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Q: (David Croft – Sky Sports F1) Lewis, good to see you here today. It’s been it’s been a difficult week once again for you and I’m sure not for the first time in your life. It’s been great to see the whole paddock come out in support of yourself and against the comments by Nelson Piquet. He has apologised. Is that the end of the matter now, or would you like to see further action taken and how do you feel about that apology?

LH: What are you doing here? You’re never in this room.

Q: (David Croft – Sky Sports F1) We’re allowed now. Honestly it’s not just because you’re here today. And I’ve missed you all these years.

LH: Okay. All right. Back to the serious question. So what was the question exactly? Is it over? Firstly, I’m incredibly grateful to all those that have been supportive within the sport, particularly the drivers, you know. It’s been two years since we, many of us took the knee at the first race in Austria. And, of course, we’re still faced with the challenges. I mean, I’ve been on the receiving end of racism and criticism and that negativity in archaic narratives for a long, long time, you know, and undertones of discrimination. So, there’s nothing really particularly new for me. I think it’s more about the bigger picture. I mean, I’m not really sure… I don’t know why we are continuing to give these older voices a platform. Because they’re speaking on our sport, and we’re looking to go somewhere completely different and it’s not representative, I think, of who we are as a sport now and where are we planning to go? If we’re looking to be to grow in the US and other countries, South Africa, and grow our audience, we need to be looking to the future and giving the young younger people a platform that is more representative of today’s time, and to who we are trying to be and the direction that we’re going. So it’s not just about one individual. It’s not about just that one use of that term. It’s the bigger picture.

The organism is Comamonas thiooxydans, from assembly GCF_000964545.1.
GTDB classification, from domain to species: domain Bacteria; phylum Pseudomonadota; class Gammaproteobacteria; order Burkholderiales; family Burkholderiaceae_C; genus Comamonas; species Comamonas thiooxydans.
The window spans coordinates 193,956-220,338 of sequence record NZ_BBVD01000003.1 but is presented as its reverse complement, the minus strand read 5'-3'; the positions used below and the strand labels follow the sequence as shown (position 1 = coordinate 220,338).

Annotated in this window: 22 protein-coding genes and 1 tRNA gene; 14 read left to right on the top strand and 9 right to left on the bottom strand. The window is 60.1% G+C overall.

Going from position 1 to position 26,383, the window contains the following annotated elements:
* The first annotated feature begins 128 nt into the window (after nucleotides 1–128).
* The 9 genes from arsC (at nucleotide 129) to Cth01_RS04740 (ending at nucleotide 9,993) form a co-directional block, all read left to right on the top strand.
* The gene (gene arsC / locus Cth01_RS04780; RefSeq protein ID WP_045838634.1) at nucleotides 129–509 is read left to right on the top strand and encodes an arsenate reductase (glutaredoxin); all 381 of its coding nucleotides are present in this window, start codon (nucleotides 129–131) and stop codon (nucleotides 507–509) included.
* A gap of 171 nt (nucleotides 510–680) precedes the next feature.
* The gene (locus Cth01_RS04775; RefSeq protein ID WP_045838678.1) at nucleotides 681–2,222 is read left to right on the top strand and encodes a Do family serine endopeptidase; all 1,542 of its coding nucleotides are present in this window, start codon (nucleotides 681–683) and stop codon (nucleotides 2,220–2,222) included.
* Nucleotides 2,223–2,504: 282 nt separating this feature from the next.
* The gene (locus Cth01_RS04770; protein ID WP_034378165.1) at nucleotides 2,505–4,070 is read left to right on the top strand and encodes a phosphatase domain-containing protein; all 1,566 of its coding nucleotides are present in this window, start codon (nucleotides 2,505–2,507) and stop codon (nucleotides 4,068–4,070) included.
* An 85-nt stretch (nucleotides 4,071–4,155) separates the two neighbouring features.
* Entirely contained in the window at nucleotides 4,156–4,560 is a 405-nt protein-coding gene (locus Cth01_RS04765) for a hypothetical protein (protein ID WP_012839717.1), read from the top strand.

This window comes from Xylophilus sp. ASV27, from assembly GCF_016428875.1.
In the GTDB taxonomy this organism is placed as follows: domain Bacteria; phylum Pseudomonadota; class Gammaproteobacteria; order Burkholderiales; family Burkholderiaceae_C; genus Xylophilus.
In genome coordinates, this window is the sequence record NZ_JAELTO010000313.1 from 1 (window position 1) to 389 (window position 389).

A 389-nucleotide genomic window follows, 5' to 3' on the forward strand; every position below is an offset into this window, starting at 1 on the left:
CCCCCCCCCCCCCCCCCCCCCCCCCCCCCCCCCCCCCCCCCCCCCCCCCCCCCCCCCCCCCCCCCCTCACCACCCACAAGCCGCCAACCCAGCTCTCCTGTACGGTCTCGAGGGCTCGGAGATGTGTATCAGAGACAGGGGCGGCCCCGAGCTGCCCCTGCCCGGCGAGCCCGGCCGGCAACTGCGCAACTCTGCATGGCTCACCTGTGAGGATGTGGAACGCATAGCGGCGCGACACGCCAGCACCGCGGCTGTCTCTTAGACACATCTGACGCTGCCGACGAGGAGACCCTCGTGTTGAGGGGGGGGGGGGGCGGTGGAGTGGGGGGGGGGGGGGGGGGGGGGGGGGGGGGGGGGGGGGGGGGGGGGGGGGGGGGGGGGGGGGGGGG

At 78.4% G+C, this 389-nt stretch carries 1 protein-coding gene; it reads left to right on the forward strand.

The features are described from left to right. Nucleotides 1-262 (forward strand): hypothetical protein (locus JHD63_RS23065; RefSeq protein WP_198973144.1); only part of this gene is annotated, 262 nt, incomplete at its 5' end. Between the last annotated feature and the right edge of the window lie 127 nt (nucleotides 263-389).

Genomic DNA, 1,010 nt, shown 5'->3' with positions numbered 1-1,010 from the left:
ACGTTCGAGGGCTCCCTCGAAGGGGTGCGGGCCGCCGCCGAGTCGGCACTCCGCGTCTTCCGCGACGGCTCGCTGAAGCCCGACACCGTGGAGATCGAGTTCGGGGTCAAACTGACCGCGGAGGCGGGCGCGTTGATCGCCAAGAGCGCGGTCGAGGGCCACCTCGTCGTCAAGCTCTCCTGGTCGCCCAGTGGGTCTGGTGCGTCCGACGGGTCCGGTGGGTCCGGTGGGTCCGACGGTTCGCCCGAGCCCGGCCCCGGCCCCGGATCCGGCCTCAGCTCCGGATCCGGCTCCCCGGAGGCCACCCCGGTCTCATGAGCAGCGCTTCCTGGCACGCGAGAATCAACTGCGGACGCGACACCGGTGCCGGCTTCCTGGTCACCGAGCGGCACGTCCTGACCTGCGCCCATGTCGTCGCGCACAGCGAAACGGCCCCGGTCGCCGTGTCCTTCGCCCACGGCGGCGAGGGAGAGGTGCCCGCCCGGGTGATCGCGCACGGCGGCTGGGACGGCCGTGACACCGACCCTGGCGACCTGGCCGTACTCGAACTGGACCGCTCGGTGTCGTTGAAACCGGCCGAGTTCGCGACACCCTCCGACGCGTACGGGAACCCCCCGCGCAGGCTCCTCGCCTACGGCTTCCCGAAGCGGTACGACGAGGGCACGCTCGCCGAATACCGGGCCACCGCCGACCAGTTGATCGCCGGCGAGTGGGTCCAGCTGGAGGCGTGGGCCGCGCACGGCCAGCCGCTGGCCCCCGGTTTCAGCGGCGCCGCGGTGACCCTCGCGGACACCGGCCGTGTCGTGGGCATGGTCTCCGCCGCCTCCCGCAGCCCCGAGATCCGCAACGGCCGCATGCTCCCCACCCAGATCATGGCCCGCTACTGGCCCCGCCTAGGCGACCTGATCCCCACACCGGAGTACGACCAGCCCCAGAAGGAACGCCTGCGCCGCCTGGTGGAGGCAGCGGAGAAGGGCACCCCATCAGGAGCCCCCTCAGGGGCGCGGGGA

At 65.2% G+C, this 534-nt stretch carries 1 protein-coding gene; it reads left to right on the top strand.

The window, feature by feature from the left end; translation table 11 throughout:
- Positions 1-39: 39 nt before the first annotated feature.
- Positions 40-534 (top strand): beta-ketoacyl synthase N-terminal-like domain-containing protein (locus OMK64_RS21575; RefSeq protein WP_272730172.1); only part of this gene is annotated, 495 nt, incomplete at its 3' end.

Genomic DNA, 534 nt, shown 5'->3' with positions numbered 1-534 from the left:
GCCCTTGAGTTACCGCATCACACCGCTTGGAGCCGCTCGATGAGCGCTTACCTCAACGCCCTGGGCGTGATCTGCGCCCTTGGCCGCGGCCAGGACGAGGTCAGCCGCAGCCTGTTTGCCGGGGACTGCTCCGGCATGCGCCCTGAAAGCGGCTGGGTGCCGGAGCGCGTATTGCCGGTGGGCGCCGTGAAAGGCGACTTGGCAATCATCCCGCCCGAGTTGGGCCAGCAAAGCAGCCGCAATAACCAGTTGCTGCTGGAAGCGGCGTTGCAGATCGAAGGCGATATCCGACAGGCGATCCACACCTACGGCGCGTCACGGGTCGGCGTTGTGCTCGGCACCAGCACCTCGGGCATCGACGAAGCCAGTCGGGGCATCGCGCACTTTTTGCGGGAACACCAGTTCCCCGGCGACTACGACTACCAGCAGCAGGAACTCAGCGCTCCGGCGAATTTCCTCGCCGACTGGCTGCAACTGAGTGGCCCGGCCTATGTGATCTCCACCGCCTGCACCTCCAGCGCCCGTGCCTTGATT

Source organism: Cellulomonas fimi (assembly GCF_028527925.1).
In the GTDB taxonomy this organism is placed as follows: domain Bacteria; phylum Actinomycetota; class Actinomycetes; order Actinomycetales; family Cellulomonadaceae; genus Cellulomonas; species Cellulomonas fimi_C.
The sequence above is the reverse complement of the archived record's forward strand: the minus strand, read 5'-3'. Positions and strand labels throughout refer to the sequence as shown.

Q: (Craig Slater – Sky Sports News) Just picking up on that with you Lewis if I can. Are you happy the statements from the FIA and F1 were strong enough a response? And given you have suffered this kind of thing throughout your career, even five years ago might it not have been called out, this kind of thing? And is that some kind of progress?